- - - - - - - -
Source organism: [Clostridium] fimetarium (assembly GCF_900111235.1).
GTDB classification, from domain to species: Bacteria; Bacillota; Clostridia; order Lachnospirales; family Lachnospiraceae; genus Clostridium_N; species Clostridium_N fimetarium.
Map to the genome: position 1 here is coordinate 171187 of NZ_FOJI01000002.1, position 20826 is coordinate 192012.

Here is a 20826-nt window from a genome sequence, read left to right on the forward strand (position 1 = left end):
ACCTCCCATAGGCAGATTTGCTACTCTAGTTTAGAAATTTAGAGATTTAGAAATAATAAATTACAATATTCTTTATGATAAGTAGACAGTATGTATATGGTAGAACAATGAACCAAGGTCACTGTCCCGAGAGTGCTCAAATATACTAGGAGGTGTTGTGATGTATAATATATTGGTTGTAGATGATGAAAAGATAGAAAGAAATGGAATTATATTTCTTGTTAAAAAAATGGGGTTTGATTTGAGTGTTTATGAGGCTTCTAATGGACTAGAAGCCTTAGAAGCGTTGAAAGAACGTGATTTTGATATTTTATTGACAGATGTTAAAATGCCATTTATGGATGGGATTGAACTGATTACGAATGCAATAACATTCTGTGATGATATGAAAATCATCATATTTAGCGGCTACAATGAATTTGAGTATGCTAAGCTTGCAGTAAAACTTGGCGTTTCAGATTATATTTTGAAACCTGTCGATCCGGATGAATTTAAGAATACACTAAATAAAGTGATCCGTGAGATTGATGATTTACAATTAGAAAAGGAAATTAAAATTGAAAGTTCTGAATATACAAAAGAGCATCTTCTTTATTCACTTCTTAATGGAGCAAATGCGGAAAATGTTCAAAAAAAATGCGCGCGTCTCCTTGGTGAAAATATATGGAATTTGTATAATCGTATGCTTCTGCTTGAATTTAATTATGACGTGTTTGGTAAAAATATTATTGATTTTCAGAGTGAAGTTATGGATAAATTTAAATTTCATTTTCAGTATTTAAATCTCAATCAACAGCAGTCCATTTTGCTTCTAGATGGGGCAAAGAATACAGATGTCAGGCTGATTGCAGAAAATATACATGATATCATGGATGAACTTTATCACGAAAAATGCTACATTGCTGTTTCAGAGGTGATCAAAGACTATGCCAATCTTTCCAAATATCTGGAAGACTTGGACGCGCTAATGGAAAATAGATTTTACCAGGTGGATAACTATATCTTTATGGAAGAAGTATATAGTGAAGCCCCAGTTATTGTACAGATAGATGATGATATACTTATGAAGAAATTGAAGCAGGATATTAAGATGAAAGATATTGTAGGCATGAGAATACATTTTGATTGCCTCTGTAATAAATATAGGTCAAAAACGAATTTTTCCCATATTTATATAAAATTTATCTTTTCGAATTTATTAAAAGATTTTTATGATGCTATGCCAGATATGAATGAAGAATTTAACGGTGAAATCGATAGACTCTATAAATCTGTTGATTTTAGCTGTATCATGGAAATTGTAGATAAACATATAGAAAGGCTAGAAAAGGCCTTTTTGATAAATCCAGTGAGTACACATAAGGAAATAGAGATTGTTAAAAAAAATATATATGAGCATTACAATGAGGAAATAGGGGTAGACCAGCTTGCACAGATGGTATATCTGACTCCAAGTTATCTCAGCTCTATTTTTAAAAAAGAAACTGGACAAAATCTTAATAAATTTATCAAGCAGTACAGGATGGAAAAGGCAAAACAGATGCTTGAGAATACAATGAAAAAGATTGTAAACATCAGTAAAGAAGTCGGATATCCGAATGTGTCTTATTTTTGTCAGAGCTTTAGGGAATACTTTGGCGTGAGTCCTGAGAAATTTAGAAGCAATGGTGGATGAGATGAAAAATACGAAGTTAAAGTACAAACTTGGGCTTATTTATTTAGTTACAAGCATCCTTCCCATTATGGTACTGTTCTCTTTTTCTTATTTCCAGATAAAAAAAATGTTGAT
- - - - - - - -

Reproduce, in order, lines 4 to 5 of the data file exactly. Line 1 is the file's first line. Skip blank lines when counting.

Here is a 20826-nt window from a genome sequence, read left to right on the forward strand (position 1 = left end):
ACCTCCCATAGGCAGATTTGCTACTCTAGTTTAGAAATTTAGAGATTTAGAAATAATAAATTACAATATTCTTTATGATAAGTAGACAGTATGTATATGGTAGAACAATGAACCAAGGTCACTGTCCCGAGAGTGCTCAAATATACTAGGAGGTGTTGTGATGTATAATATATTGGTTGTAGATGATGAAAAGATAGAAAGAAATGGAATTATATTTCTTGTTAAAAAAATGGGGTTTGATTTGAGTGTTTATGAGGCTTCTAATGGACTAGAAGCCTTAGAAGCGTTGAAAGAACGTGATTTTGATATTTTATTGACAGATGTTAAAATGCCATTTATGGATGGGATTGAACTGATTACGAATGCAATAACATTCTGTGATGATATGAAAATCATCATATTTAGCGGCTACAATGAATTTGAGTATGCTAAGCTTGCAGTAAAACTTGGCGTTTCAGATTATATTTTGAAACCTGTCGATCCGGATGAATTTAAGAATACACTAAATAAAGTGATCCGTGAGATTGATGATTTACAATTAGAAAAGGAAATTAAAATTGAAAGTTCTGAATATACAAAAGAGCATCTTCTTTATTCACTTCTTAATGGAGCAAATGCGGAAAATGTTCAAAAAAAATGCGCGCGTCTCCTTGGTGAAAATATATGGAATTTGTATAATCGTATGCTTCTGCTTGAATTTAATTATGACGTGTTTGGTAAAAATATTATTGATTTTCAGAGTGAAGTTATGGATAAATTTAAATTTCATTTTCAGTATTTAAATCTCAATCAACAGCAGTCCATTTTGCTTCTAGATGGGGCAAAGAATACAGATGTCAGGCTGATTGCAGAAAATATACATGATATCATGGATGAACTTTATCACGAAAAATGCTACATTGCTGTTTCAGAGGTGATCAAAGACTATGCCAATCTTTCCAAATATCTGGAAGACTTGGACGCGCTAATGGAAAATAGATTTTACCAGGTGGATAACTATATCTTTATGGAAGAAGTATATAGTGAAGCCCCAGTTATTGTACAGATAGATGATGATATACTTATGAAGAAATTGAAGCAGGATATTAAGATGAAAGATATTGTAGGCATGAGAATACATTTTGATTGCCTCTGTAATAAATATAGGTCAAAAACGAATTTTTCCCATATTTATATAAAATTTATCTTTTCGAATTTATTAAAAGATTTTTATGATGCTATGCCAGATATGAATGAAGAATTTAACGGTGAAATCGATAGACTCTATAAATCTGTTGATTTTAGCTGTATCATGGAAATTGTAGATAAACATATAGAAAGGCTAGAAAAGGCCTTTTTGATAAATCCAGTGAGTACACATAAGGAAATAGAGATTGTTAAAAAAAATATATATGAGCATTACAATGAGGAAATAGGGGTAGACCAGCTTGCACAGATGGTATATCTGACTCCAAGTTATCTCAGCTCTATTTTTAAAAAAGAAACTGGACAAAATCTTAATAAATTTATCAAGCAGTACAGGATGGAAAAGGCAAAACAGATGCTTGAGAATACAATGAAAAAGATTGTAAACATCAGTAAAGAAGTCGGATATCCGAATGTGTCTTATTTTTGTCAGAGCTTTAGGGAATACTTTGGCGTGAGTCCTGAGAAATTTAGAAGCAATGGTGGATGAGATGAAAAATACGAAGTTAAAGTACAAACTTGGGCTTATTTATTTAGTTACAAGCATCCTTCCCATTATGGTACTGTTCTCTTTTTCTTATTTCCAGATAAAAAAAATGTTGAT